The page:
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Tcl_AsyncCreate, Tcl_AsyncMark, Tcl_AsyncInvoke, Tcl_AsyncDelete, Tcl_AsyncReady - handle asynchronous events
#include <tcl.h> Tcl_AsyncHandler Tcl_AsyncCreate(proc, clientData) Tcl_AsyncMark(async) int Tcl_AsyncInvoke(interp, code) Tcl_AsyncDelete(async) int Tcl_AsyncReady()
Tcl_AsyncProc *proc (in) Procedure to invoke to handle an asynchronous event. ClientData clientData (in) One-word value to pass to proc. Tcl_AsyncHandler async (in) Token for asynchronous event handler. Tcl_Interp *interp (in) Tcl interpreter in which command was being evaluated when handler was invoked, or NULL if handler was invoked when there was no interpreter active. int code (in) Completion code from command that just completed in interp, or 0 if interp is NULL. _________________________________________________________________
These procedures provide a safe mechanism for dealing with asynchronous events such as signals. If an event such as a signal occurs while a Tcl script is being evaluated then it is not safe to take any substantive action to process the event. For example, it is not safe to evaluate a Tcl script since the interpreter may already be in the middle of evaluating a script; it may not even be safe to allocate memory, since a memory allocation could have been in progress when the event occurred. The only safe approach is to set a flag indicating that the event occurred, then handle the event later when the world has returned to a clean state, such as after the current Tcl command completes. Tcl_AsyncCreate, Tcl_AsyncDelete, and Tcl_AsyncReady are thread sensitive. They access and/or set a thread-specific data structure in the event of a core built with --enable-threads. The token created by Tcl_AsyncCreate contains the needed thread information it was called from so that calling Tcl_AsyncMark(token) will only yield the origin thread into the asynchronous handler. Tcl_AsyncCreate creates an asynchronous handler and returns a token for it. The asynchronous handler must be created before any occurrences of the asynchronous event that it is intended to handle (it is not safe to create a handler at the time of an event). When an asynchronous event occurs the code that detects the event (such as a signal handler) should call Tcl_AsyncMark with the token for the handler. Tcl_AsyncMark will mark the handler as ready to execute, but it will not invoke the handler immediately. Tcl will call the proc associated with the handler later, when the world is in a safe state, and proc can then carry out the actions associated with the asynchronous event. Proc should have arguments and result that match the type Tcl_AsyncProc: typedef int Tcl_AsyncProc( ClientData clientData, Tcl_Interp *interp, int code); The clientData will be the same as the clientData argument passed to Tcl_AsyncCreate when the handler was created. If proc is invoked just after a command has completed execution in an interpreter, then interp will identify the interpreter in which the command was evaluated and code will be the completion code returned by that command. The command's result will be present in the interpreter's result. When proc returns, whatever it leaves in the interpreter's result will be returned as the result of the command and the integer value returned by proc will be used as the new completion code for the command. It is also possible for proc to be invoked when no interpreter is active. This can happen, for example, if an asynchronous event occurs while the application is waiting for interactive input or an X event. In this case interp will be NULL and code will be 0, and the return value from proc will be ignored. The procedure Tcl_AsyncInvoke is called to invoke all of the handlers that are ready. The procedure Tcl_AsyncReady will return non-zero whenever any asynchronous handlers are ready; it can be checked to avoid calls to Tcl_AsyncInvoke when there are no ready handlers. Tcl calls Tcl_AsyncReady after each command is evaluated and calls Tcl_AsyncInvoke if needed. Applications may also call Tcl_AsyncInvoke at interesting times for that application. For example, Tcl's event handler calls Tcl_AsyncReady after each event and calls Tcl_AsyncInvoke if needed. The interp and code arguments to Tcl_AsyncInvoke have the same meaning as for proc: they identify the active interpreter, if any, and the completion code from the command that just completed. Tcl_AsyncDelete removes an asynchronous handler so that its proc will never be invoked again. A handler can be deleted even when ready, and it will still not be invoked. If multiple handlers become active at the same time, the handlers are invoked in the order they were created (oldest handler first). The code and the interpreter's result for later handlers reflect the values returned by earlier handlers, so that the most recently created handler has last say about the interpreter's result and completion code. If new handlers become ready while handlers are executing, Tcl_AsyncInvoke will invoke them all; at each point it invokes the highest-priority (oldest) ready handler, repeating this over and over until there are no longer any ready handlers.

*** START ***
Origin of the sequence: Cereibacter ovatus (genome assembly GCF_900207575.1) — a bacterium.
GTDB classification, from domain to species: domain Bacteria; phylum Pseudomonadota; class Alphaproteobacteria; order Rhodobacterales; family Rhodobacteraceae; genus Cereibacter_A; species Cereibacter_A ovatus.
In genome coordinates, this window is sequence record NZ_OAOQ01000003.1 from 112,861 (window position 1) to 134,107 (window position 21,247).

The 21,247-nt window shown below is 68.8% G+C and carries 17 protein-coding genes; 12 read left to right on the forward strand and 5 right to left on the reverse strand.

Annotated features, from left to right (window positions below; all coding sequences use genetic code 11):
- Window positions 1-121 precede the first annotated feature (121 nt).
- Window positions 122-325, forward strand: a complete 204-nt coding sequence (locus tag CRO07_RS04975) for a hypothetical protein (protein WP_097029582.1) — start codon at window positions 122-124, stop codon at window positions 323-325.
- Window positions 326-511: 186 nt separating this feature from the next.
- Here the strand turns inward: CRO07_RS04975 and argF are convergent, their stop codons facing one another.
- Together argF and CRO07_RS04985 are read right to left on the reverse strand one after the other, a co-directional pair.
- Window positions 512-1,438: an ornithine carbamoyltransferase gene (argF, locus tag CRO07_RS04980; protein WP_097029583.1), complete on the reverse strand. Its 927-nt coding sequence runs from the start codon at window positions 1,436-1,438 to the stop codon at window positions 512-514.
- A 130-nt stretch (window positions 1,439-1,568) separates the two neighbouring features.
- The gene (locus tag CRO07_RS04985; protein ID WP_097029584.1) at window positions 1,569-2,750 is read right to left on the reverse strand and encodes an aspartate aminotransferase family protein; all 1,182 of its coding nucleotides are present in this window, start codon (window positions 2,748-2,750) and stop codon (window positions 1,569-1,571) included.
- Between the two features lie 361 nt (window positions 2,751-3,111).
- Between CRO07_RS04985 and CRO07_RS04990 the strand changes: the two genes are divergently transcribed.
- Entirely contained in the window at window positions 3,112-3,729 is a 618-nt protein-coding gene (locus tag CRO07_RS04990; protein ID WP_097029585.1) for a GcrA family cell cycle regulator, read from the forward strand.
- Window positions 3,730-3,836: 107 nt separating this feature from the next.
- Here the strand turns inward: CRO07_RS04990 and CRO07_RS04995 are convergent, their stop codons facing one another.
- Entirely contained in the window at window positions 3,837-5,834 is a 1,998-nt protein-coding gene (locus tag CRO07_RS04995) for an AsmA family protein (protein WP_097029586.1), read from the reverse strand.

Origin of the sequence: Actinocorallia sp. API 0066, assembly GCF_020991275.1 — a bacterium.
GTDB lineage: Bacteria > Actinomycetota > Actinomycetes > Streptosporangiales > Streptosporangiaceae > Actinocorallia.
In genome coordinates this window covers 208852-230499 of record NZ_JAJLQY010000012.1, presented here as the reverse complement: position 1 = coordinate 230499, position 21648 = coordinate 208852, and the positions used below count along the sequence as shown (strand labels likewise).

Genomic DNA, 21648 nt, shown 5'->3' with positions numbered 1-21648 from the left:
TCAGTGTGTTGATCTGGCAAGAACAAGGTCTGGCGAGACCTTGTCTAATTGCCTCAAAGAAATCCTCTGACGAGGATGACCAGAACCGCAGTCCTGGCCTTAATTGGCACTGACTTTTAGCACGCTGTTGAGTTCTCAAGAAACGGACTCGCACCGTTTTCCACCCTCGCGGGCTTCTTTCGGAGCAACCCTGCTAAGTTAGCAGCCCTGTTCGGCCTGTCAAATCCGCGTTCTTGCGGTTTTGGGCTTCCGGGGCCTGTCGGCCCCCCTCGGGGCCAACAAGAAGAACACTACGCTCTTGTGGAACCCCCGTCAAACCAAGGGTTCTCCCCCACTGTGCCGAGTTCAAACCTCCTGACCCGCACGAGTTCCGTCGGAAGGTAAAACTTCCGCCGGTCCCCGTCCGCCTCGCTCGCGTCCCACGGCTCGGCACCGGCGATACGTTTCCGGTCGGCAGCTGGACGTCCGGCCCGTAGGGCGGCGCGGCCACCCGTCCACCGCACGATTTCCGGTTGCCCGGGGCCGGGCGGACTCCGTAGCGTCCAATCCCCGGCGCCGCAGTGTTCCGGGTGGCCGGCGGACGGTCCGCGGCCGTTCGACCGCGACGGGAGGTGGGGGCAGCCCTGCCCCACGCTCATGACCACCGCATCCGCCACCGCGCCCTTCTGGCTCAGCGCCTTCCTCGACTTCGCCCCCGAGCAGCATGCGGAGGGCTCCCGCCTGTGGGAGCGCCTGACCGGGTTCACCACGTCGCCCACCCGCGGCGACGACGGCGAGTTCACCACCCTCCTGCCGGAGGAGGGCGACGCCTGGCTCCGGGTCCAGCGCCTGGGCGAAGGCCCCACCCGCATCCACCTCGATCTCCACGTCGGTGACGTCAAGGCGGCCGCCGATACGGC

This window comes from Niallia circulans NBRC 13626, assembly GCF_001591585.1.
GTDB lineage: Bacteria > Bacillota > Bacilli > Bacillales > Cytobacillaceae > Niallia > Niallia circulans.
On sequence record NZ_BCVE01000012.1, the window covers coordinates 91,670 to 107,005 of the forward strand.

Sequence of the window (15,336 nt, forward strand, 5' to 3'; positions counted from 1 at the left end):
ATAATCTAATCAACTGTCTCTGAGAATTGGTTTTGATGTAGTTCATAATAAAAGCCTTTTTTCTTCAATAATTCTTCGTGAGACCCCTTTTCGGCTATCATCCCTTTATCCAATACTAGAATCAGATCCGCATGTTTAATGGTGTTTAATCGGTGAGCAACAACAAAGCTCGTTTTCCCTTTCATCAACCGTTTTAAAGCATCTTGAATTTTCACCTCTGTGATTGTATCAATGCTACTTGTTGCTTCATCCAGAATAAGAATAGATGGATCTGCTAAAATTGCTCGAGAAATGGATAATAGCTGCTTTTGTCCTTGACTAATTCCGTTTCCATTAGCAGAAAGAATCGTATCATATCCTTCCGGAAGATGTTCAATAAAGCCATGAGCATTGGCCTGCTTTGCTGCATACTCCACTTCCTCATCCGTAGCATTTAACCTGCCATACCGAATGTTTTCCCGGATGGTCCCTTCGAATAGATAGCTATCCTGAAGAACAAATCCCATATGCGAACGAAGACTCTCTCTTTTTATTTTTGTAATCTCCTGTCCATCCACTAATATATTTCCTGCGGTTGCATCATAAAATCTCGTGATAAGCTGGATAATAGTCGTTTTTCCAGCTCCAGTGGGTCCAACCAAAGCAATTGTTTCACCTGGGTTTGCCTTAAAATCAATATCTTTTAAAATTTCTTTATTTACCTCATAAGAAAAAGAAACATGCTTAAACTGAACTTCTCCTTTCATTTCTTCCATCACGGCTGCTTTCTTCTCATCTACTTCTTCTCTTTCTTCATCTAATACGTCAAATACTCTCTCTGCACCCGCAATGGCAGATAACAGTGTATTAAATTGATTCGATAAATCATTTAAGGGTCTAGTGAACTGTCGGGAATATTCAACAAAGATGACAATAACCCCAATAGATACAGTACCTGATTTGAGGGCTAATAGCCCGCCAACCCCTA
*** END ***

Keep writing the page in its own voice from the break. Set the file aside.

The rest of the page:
It is almost always a bad idea for an asynchronous event handler to modify the interpreter's result or return a code different from its code argument. This sort of behavior can disrupt the execution of scripts in subtle ways and result in bugs that are extremely difficult to track down. If an asynchronous event handler needs to evaluate Tcl scripts then it should first save the interpreter's state by calling Tcl_SaveInterpState, passing in the code argument. When the asynchronous handler is finished it should restore the interpreter's state by calling Tcl_RestoreInterpState, and then returning the code argument.
asynchronous event, handler, signal, Tcl_SaveInterpState, thread